“During the meeting, the participants listened patiently to each others’ opinions and exchanged views on the current situation in the country.

“They affirmed that Afghanistan is the shared home of all Afghans, and stressed that all Afghans need to work together for the political, economic and security prosperity of the country.

 “The participants of the meeting recognized that understanding and joint cooperation are the only solutions to all the problems of Afghanistan,” read the statement.

The IEA also said all participants declared such meetings to be in the interest of the country.

Speaking at the end of the first day of talks, IEA delegate Shafiullah Azam told The Associated Press that the meetings with Western officials were “a step to legitimize (the) Afghan government,” adding that “this type of invitation and communication will help (the) European community, (the) U.S. or many other countries to erase the wrong picture of the Afghan government.”

Norway’s Foreign Ministry meanwhile said in a statement last week that Afghan representatives have been invited to Oslo from  23-25 January to meet Norwegian authorities, the international community, and other Afghans.

The statement noted that the meetings do not represent a legitimization or recognition of the IEA “but the de facto authorities must be talked with so that we prevent political situation leading to a worse humanitarian disaster”.

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Pakistan’s PM renews call for humanitarian aid for Afghanistan

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(Last Updated On: January 23, 2022)

Pakistan’s Prime Minister Imran Khan on Saturday reiterated calls for the international community to provide urgent humanitarian aid to Afghanistan.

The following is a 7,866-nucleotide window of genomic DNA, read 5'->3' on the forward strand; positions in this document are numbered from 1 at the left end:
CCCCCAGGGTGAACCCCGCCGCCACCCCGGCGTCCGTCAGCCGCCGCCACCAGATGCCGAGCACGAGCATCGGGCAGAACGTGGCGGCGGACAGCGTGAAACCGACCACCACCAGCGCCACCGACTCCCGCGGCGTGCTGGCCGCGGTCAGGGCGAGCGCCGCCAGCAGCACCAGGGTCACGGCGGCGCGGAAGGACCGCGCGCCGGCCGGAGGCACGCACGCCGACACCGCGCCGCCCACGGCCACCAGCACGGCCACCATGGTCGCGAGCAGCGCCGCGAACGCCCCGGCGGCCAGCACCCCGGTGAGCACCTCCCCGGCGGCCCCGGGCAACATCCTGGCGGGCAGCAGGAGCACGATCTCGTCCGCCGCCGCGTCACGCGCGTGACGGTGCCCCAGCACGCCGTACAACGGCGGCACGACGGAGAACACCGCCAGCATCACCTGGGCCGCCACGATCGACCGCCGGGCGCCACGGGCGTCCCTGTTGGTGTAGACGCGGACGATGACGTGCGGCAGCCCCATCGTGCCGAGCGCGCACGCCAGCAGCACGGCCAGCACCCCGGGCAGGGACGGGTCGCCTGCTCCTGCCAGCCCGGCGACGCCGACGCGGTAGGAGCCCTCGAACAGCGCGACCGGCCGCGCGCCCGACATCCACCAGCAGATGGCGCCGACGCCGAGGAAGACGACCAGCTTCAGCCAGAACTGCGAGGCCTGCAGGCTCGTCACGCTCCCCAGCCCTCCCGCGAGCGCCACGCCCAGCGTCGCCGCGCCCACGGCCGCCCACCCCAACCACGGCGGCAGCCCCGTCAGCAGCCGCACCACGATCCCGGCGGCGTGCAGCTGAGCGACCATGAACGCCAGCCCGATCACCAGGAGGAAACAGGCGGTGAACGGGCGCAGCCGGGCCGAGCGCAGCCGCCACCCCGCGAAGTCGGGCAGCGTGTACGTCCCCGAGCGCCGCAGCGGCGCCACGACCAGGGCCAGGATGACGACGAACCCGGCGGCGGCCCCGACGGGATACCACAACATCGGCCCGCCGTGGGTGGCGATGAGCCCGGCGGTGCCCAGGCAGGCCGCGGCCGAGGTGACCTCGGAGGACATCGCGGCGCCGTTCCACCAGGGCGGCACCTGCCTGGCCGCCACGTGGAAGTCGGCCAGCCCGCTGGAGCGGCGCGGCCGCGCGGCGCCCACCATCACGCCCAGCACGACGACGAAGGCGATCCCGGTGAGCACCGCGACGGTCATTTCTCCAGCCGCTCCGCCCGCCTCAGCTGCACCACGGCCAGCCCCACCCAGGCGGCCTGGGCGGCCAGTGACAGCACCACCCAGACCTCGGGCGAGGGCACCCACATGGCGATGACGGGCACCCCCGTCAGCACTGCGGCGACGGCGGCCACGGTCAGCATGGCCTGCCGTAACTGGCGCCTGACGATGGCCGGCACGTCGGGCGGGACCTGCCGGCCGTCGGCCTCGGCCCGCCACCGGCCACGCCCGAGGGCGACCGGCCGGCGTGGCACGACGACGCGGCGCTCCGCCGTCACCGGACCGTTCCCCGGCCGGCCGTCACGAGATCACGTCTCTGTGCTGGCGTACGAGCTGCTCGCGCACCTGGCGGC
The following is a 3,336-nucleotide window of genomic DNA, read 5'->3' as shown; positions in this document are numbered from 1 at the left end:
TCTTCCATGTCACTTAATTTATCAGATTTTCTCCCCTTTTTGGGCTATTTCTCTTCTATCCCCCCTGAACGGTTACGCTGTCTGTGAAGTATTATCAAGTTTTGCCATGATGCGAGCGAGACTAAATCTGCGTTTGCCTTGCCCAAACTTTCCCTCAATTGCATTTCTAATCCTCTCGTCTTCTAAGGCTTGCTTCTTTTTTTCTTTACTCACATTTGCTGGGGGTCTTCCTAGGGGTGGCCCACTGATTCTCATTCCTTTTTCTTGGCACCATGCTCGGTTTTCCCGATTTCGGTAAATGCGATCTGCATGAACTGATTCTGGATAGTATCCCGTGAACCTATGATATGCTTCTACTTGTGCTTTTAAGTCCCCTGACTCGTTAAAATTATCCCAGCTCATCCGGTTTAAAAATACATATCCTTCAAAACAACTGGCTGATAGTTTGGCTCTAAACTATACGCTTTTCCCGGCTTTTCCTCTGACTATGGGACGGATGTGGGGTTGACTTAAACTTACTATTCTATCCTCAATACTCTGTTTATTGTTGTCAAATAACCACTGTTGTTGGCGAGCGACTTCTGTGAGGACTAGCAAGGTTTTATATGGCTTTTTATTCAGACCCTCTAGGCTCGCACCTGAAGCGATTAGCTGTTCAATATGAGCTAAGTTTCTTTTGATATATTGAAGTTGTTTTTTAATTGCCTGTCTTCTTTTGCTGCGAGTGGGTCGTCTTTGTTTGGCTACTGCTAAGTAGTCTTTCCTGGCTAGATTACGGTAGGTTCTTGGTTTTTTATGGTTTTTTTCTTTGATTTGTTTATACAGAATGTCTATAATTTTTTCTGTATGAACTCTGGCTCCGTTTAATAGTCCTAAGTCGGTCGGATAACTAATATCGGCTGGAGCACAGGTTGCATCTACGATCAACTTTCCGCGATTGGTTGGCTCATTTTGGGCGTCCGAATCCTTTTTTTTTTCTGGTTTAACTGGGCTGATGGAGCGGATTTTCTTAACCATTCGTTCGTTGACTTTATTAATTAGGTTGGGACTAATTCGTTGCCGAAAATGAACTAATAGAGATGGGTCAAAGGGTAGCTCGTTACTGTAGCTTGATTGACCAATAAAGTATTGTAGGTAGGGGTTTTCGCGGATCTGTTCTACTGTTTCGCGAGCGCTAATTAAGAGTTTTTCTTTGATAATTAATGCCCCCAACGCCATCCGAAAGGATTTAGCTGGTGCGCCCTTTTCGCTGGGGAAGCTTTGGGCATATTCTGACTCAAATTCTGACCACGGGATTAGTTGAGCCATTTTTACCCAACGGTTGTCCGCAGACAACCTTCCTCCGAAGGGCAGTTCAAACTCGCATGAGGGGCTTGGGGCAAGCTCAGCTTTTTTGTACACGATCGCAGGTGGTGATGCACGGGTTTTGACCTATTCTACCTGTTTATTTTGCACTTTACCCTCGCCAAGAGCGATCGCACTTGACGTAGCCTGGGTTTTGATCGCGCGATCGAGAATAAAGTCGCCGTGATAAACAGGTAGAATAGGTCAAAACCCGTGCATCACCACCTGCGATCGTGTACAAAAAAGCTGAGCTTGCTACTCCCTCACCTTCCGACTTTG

Khan said in a tweet that under the UN Principle of Responsibility to Protect (R2P), it was obligatory to help protect people from the mass-scale humanitarian crisis left in the wake of a prolonged conflict.

“Right now millions of Afghan people are in danger of starvation,” he said adding it was the “duty of the international community to provide humanitarian assistance.”

UN agencies have warned that more than 23 million people are at risk of starvation if aid is not provided.

Earlier this month, the UN agencies launched a call for $4.5 billion in aid for 2022, its biggest-ever international appeal. The US responded with a donation of $308 million to be channeled through independent humanitarian organizations.

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IEA delegation arrives in Norway for humanitarian talks

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(Last Updated On: January 23, 2022)

Representatives of Islamic Emirate of Afghanistan (IEA) arrived in Norway on Saturday (January 22) for three days of talks due to start on Sunday (January 23) on how to alleviate a humanitarian crisis.

Millions of Afghans have been plunged deeper into poverty since last year’s IEA takeover, which resulted in disruption to aid programmes and deteriorating food security.

The IEA representatives will meet Norwegian authorities as well as diplomats from several other countries from January 23 to January 25.

“These meetings do not represent a legitimisation or recognition of the Taliban [IEA]. But we must talk to the de facto authorities in the country,” Norwegian Foreign Minister Anniken Huitfeldt said in a statement.

According to the Norwegian foreign ministry, meetings will also take place between the IEA delegation and Afghan civil society members, including women leaders, journalists, and “individuals working to safeguard human rights and address humanitarian, economic, social and political issues”.